Monday, November 30

Good Eating Monday: Festive Pear Fruitcake

We had a slab-leak recently repaired and this afternoon the Floor-guy came who came to glue down my vinyl tile over the cement he filled the repair hole that the plumber jack-hammered in my hallway. Fortunately, that hole is not larger then one 16 x 16 tile!
Anyway, it seemed a good day to oil the outside of some of my kitchen cabinets and I went the extra mile---I actually wiped out the insides, too and put down a line of Borax along the seams.
(Borax is a natural insect pest killer.)
Real wood has to be moisturized periodically or it will crack & peel. I use Pledge Orange Oil. Smells nice.

So, how do you feel about Fruitcake? 
I love home-made fruitcake! The trick to a good cake is avoiding the "Old English Mix" of candied fruits entirely and, instead, choosing just the candied pineapple and candied green & red cherries. That plus raisins, chopped dates & chopped nuts makes your cake!
This is year I've decided to try a new fruitcake called: Festive Pear Fruitcake!
It's a vintage recipe from a 1978 Holiday Baking Magazine I bought in 1978 when I was in the Air Force. (It has lovely pictures.)
My Festive Pear Fruitcake, sliced to serve Dec/2015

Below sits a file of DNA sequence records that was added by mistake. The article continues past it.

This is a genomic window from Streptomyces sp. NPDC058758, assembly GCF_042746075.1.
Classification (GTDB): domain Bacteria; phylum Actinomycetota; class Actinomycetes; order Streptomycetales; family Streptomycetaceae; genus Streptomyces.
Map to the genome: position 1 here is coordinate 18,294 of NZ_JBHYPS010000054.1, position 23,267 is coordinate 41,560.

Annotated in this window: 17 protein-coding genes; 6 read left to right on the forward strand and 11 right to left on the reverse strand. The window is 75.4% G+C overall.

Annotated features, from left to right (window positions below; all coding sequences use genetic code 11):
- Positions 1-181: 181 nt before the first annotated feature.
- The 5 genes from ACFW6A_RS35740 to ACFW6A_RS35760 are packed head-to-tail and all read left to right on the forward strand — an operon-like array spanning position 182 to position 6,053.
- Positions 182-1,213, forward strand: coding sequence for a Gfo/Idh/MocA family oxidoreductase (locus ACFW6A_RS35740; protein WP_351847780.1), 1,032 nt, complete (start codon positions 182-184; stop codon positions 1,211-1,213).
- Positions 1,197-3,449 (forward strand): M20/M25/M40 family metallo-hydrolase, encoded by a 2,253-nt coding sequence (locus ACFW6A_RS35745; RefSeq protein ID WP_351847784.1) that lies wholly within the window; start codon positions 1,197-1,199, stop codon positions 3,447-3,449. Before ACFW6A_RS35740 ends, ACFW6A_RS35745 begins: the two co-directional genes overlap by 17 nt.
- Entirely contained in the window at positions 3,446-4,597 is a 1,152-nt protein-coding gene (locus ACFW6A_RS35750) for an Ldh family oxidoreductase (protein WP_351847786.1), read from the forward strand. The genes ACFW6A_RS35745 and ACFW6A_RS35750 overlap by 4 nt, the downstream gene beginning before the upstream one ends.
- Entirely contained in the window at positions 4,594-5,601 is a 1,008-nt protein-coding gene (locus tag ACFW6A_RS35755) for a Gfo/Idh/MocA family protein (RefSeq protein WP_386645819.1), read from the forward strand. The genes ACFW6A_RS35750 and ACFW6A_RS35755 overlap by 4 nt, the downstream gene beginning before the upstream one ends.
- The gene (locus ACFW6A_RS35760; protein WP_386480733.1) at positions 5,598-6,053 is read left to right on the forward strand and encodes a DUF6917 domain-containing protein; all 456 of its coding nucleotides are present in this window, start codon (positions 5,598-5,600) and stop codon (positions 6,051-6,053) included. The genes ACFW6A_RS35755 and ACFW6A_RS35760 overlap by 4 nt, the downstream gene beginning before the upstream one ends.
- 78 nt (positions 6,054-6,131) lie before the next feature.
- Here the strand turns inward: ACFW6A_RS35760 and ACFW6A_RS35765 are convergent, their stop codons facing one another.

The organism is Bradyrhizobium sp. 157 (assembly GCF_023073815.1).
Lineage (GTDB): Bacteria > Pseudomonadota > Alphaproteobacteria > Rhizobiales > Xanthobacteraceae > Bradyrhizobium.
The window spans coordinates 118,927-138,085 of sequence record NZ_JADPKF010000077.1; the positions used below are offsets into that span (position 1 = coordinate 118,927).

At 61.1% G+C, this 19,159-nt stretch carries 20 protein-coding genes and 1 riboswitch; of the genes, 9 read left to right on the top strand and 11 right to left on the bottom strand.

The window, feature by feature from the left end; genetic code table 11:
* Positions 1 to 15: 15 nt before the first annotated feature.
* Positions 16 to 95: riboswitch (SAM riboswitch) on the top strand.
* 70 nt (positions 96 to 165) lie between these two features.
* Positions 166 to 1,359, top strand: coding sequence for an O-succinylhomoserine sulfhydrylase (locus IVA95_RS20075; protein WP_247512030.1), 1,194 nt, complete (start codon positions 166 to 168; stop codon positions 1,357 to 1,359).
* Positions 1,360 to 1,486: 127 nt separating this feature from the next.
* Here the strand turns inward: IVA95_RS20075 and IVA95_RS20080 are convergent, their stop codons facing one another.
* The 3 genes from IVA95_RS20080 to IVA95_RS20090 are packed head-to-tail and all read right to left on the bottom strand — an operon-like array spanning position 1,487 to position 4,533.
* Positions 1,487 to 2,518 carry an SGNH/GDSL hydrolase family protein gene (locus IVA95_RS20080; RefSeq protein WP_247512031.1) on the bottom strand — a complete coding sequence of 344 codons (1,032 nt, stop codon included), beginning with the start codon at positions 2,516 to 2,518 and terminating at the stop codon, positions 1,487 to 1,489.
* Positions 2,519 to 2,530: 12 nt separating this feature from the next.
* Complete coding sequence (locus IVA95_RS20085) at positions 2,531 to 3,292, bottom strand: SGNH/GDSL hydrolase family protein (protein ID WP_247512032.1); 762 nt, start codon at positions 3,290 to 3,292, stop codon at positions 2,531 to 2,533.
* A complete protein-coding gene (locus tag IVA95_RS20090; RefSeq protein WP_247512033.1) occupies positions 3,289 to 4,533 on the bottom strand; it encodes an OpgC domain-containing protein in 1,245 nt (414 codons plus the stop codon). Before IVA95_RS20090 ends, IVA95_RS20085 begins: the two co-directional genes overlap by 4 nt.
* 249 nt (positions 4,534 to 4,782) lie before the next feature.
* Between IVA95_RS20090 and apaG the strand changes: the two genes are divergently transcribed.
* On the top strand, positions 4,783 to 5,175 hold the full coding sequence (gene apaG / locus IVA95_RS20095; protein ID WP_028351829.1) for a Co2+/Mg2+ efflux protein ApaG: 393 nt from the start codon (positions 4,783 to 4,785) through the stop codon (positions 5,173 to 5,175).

This pear fruitcake calls for one large 29 oz can of Bartlett pears, pureed in a blender plus the usual flour, spices, fruits & nuts! It makes four 3 1/2 x 
5 1/2 inch loaf pans or 2 standard 9 inch loaf pans.
This recipe needs to be made at least two weeks in advance, wrapped & stored until ready to get it out for cutting. I found it to be a very dense, fruity-fruitcake and is best served at room temperature.

Festive Pear Fruitcake
1 can (29 oz) Bartlett Pears 
1/2 cup butter or margarine 
1/2 cup sugar 
1 cup chopped walnuts
1 1/2 cups mixed candied pineapple & cherries
1 1/2 cups chopped dates
1 1/2 cups currents (or raisins)
2 1/4 cups all-purpose flour
2 teaspoons baking soda
1 teaspoon Nutmeg
1 1/4 teaspoons Cinnamon
1/4 teaspoon Cloves
1/2 teaspoon salt

Drain pears and puree in blender or food processor. Combine pureed pears in a saucepan with butter & sugar and boil 5 minutes.
Cool. In a large mixing bowl combine walnuts, candied fruits, dates & currents. In a sifter, combine flour, baking soda, spices & salt and sift over fruit & nuts and mix until all the fruit mixture is coated. Add cooled pear mixture to flour/fruit and mix well. Turn into 4 wax paper lined 3 1/2 x 5 1/2 loaf pans or two standard 9 inch loaf pans lined with wax paper. Bake at 300 for 90 minutes to 105 minutes (1 1/2 hrs to 1 3/4 hrs). Remove from pans and cool on rack. Wrap in plastic wrap or foil and store in a cool place for at least a week for favor to deepen.
My Experience Tip: 
Boil the pear puree, butter & sugar for less time, like 1 to 2 minutes. 
Just long enough to combine the sugar & puree.
 Boiling it for 5 minutes seemed to boil most of the pear flavor away, so the cake didn't end up with hardly any pear flavor at all. The pear flavor was extremely faint and I would've preferred more pear flavor. It was also a little dry and boiling less time might help that. Also adding 1/4 cup unsweetened applesauce to the recipe might not hurt the moisture.

Other fruitcake recipes that I love, which I've previous posted:
Banana Walnut Fruitcake (with a Pina Colada variation)
Eat up, me hearties, yo-ho!

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